As I was I saying, the 3.5mm jack is stuffed in the only spot I could find for it.  It’s where the LCD cable comes down from the upper half of the Zipit.  I happened to salvage this headphone jack from a Sansa Shaker which is a great MP3 player for a baby.  I had an extra one that was broken so I took the two headphone jacks out of it and gave one to my friend.  rkdavis found a 3.5mm jack on Digikey that looks pretty similar to what I used.  The space is very tight so the size of the jack is critical.

The wires routed and board mounted

As you can see, that board fits perfectly in that empty square.  I used a few dabs of hot glue to hold everything together and route the wires where I wanted them to go.  I took care to mark the wires with Sharpie pen notches so I knew which wire went where.  The wires I used are Kynar 30 AWG wire wrap wire.

Using helping hands to solder the 3.5mm jack

After the wires were all routed, I stuck the LCD housing back together.  I pulled all 7 wires through the same spot where the LCD wiring comes into the lower half of the unit.  I used some Helping Hands to hold the headphone jack and solder tiny wires to it.

3.5mm jack hot glued in place

I used copious amounts of hot glue to make sure that headphone jack didn’t move.  I also drilled the hole extra tight and crammed the jack into it so I don’t expect any movement at all.  After this step, the hard part is done and there are only 4 wires left to hassle with.

Mainboard locations for hooking up the serial converter

I stuck the keyboard back together and put the motherboard back into the zipit it.  Then it was fairly easy to solder the last four leads to these locations and put the bottom half of the case back together.  Now that it’s done, it’s time to plug it into a serial port.

The completed mod including the dongle

I’m using Hyper Terminal in Windows XP under VM Ware Fusion.  The port settings are 115,200, 8 bits, 1 stop bit, no parity and NO flow control(very important).  Here is what pops up when I first boot the Zipit.

This is what pops up when you first boot the Zipit

If anyone wants to replicate what I’ve done, here is the PCB layout for Kicad.  Feel free to comment if you need more assistance.

Now for that USB host mod

If you are interested in buying your own Zipit to hack and you like the information on my site, please buy your Zipit using this link and support my site. You won’t find them anywhere cheaper than that anyways.

I’ve been fighting with Kicad to design a tiny little serial converter for my Zipit.  The Zipit needs a serial converter because the outputs inside the Zipit don’t conform to the RS-232 voltage standards and they are unbuffered.  In other words, most RS-232 devices probably wouldn’t recognize them as they sit AND you could inject a voltage spike directly into the CPU if you decided to hot plug a device.  These serial transceivers have some level of resilience built into them that will protect against such spikes.  Some of the information I’m using in this project is coming from this page:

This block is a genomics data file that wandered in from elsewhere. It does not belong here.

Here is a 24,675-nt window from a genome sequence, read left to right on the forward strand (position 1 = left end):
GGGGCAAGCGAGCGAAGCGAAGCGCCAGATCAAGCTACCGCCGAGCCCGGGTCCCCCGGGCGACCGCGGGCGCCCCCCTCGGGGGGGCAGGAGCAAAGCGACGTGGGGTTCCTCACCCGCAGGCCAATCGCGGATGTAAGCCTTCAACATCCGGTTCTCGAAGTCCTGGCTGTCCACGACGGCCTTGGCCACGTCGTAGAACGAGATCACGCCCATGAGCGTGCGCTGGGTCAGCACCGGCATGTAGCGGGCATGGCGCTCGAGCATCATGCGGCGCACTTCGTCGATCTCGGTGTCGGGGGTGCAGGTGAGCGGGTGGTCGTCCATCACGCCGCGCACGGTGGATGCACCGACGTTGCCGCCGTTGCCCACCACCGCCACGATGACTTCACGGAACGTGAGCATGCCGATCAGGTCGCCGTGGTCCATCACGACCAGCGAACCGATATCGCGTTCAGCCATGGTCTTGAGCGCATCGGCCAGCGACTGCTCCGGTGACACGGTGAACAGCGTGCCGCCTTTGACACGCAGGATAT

I’m going to use a different chip than he does however.  I priced out the chip he spec’d and it was around $8.  Not sure why, there is nothing particularly special about it.  I chose a different chip for my project though.  I’m going with the Maxim MAX3221CAE in a ssop16 package which is ridiculously small and costs less than $2.  There are sixteen pins on the chip and it is roughly 6.3mm long.  This will be perfect because I am going to install my serial board inside the Zipit entirely.  Then I will use a 2.5mm jack to a DB9 cable or something similar to actually hook up to other devices.  The board I’m making will mount inside the lid behind the LCD screen.  Believe it or not, there is plenty of room back there.  My goal will be to make it so that no grinding or cutting is necessary but somewhere along the way I’ll need to drill a hole for the actual port anyways so no big deal either way.  I’d like to keep it looking as stock as possible.

Here is the schematic I designed(with help from James):

A flaw James pointed out with the other serial design is that the charge-pump capacitors were omitted.  This means that the output still may not have properly complied with the RS-232 spec with regard to voltage levels since those are part of the circuit that builds up the voltage.  I’m sure the other design works in most cases but it’s possible there are stubborn, older devices that could choke on it a bit.

Correction 6/25/2010: After looking at the datasheet for the Maxim 3223e, it appears to have internal charge-pump caps.  The chip is still much too large for my purposes but slightly easier to implement because it has fewer external components.